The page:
“No one’s going to carry her silhouette but me,” said Debbie Ham, the mother of 22-year-old Devin Ham, killed by her husband last year in Florence County.
Debbie Ham was one of some 250 people Tuesday at the State House on the one day each year when South Carolina acknowledges its sad, dark side – the horrific number of men and women killed by their partners each year. Last year, 39 women and 13 men were killed for a total of 52 victims – a record.
Life-sized silhouettes of each victim were carried before the crowd as S.C. Attorney General Alan Wilson read the names and gave a brief narrative of the crime. A bell in the note of G chimed after each name.
In 2011, Richland County had more men and women killed by their partners than any other county: seven.
“The monetary and psychological toll to this state is horrendous,” said Laura Hudson, executive vice president of the S.C. Crime Victims’ Council.
In last year’s killings, 81 children lost one or more parents – often seeing a mother or father shot or stabbed to death before their eyes, according to figures of the S.C. Attorney General’s Office.
Also, while slaying 52 partners, the killers also executed four children and two other relatives. And in Laurens County, deputy Roger Rice was shot and killed while trying to help a domestic violence victim.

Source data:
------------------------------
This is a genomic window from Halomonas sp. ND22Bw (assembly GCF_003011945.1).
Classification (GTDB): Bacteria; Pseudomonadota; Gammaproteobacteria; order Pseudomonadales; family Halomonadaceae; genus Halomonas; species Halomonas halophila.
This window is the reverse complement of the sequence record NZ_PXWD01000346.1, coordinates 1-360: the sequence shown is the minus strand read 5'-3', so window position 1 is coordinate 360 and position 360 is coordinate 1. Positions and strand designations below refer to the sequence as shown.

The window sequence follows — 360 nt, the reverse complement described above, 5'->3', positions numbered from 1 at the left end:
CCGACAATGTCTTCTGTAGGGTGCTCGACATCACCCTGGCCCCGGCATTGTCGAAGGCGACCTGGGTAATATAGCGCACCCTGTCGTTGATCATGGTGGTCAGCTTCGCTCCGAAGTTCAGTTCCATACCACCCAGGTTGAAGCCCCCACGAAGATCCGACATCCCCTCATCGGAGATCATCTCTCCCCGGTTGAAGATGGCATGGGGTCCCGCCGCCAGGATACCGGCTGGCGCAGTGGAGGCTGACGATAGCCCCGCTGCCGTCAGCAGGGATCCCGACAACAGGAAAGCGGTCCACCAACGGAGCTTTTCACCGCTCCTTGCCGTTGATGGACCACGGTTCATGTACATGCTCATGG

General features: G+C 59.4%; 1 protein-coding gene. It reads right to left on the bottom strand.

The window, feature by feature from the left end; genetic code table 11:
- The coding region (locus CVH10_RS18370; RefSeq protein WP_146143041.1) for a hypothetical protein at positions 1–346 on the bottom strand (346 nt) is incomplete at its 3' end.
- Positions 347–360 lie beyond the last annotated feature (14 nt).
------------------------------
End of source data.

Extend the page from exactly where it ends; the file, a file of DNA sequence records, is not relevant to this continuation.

Of the 52 killers, 11 committed suicide at the scene. Three other assailants committed what is known as “suicide by cop” – pointing a weapon at police so an officer could kill them.
Wilson said he looks “forward to the day when I don’t have” any names to read, because that will be a day when no one has been killed in a relationship.
Columbia College’s Hi C’s women’s choir sang a haunting song that brought tears to many eyes, with the words, “No time to tarry here, for I’m on my journey home. ... Sisters all, fare ye well, for I’m on my journey.” Bagpiper William DuBose III closed out the ceremony with “Amazing Grace.”
The brutal side of the state’s domestic relationships have been in the news lately.
Last week, annual figures released by the national Violence Policy Center said South Carolina was the No. 2 state in the nation last year in the rate at which women were killed by men.
Monday, a man in Columbia’s Rosewood neighborhood killed the woman he was living with and then committed suicide.
This morning, Columbia officials and anti-domestic violence advocates will meet to discuss ways to counter domestic violence.
Reach Monk at (803) 771-8344.